Vauxhall Crossland X SUV review
"The Vauxhall Crossland X is practical and comfortable, but it’s let down by an underwhelming driving experience"
- Plenty of standard safety kit
- Spacious and comfortable
- Eager 1.2-litre petrol
- Is it a genuine SUV?
- Wind noise at speed
- Steering too sensitive
The Crossland X is actually only slightly smaller than the now-discontinued Vauxhall Mokka X, standing 6cm shorter and 2cm wider, and it makes the very most of its interior space. It competes against a broad range of rivals including the Renault Captur, Peugeot 2008, Skoda Kamiq, and SEAT Arona. While it's a little more expensive than some rivals, it does boast a very generous standard equipment list, making it good value.
Looks-wise, it doesn't particularly convince as an SUV, though – despite Vauxhall claiming the Crossland X is an SUV, there are definite shades of people-carrier to it. Indeed, it’s not hard to see it as the Vauxhall Meriva replacement it really is – especially if you imagine the pieces of black plastic trim at the bottom of its doors are body-coloured. Still, the Crossland X comes with a range of reasonably frugal petrol and diesel engines, has comfortable seats, excellent interior proportions and an easy-to-use dashboard.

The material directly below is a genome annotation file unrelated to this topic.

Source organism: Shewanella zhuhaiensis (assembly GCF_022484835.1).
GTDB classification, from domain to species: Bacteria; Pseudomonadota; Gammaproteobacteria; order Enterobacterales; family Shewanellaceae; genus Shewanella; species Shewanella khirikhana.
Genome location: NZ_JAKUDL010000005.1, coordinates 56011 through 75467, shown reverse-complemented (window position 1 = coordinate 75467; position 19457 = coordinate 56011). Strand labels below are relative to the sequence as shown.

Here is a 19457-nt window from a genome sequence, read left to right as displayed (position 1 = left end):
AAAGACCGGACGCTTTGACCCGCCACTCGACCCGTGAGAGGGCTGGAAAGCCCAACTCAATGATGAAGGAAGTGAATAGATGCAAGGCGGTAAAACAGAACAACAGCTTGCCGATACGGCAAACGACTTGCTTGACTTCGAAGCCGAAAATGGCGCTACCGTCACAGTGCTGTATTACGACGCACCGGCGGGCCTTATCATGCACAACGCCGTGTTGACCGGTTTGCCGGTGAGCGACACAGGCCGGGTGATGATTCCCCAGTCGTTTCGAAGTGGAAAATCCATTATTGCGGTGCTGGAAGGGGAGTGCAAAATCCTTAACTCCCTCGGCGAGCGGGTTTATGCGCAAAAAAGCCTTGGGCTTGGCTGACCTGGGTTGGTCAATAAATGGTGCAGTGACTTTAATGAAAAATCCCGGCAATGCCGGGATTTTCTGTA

Compared to its immediate rivals, the Crossland X is a little sharper to drive than the Citroen C4 Cactus, but not as enjoyable as the Peugeot 2008. It also falls quite a long way short of either for ride quality – undulating roads can cause the Vauxhall to feel bouncy and unsettled. Any prominent side winds that present themselves, meanwhile, can cause more buffeting than is ideal on exposed motorways.
The 1.2-litre three-cylinder turbocharged petrol engine – which produces either 108 or 128bhp – is gutsy and easy to recommend, while the 1.5-litre diesel Vauxhall offers with the Crossland X is also a decent performer; other positives include a generous list of standard equipment, an excellent infotainment system and a decent boot.
You sit reasonably high in the Crossland X compared to a conventional hatchback and the windscreen is large, so forward visibility is excellent. The rear is also easy to see out of, save for fairly significant blind spots created by the wide pillars between the rear doors and the boot; these mean you need to take extra care when changing lanes on the motorway. You can’t get blind-spot monitoring on the Crossland X, either.
Too few Crossland X owners took part in our 2020 Driver Power ownership survey for us to rank its reliability. However, it does share its platform and a number of internal parts with the previous-generation Peugeot 2008, which finished 35th out of 75 cars in our survey.
The Vauxhall was awarded a five-star Euro NCAP score when it was tested in 2017.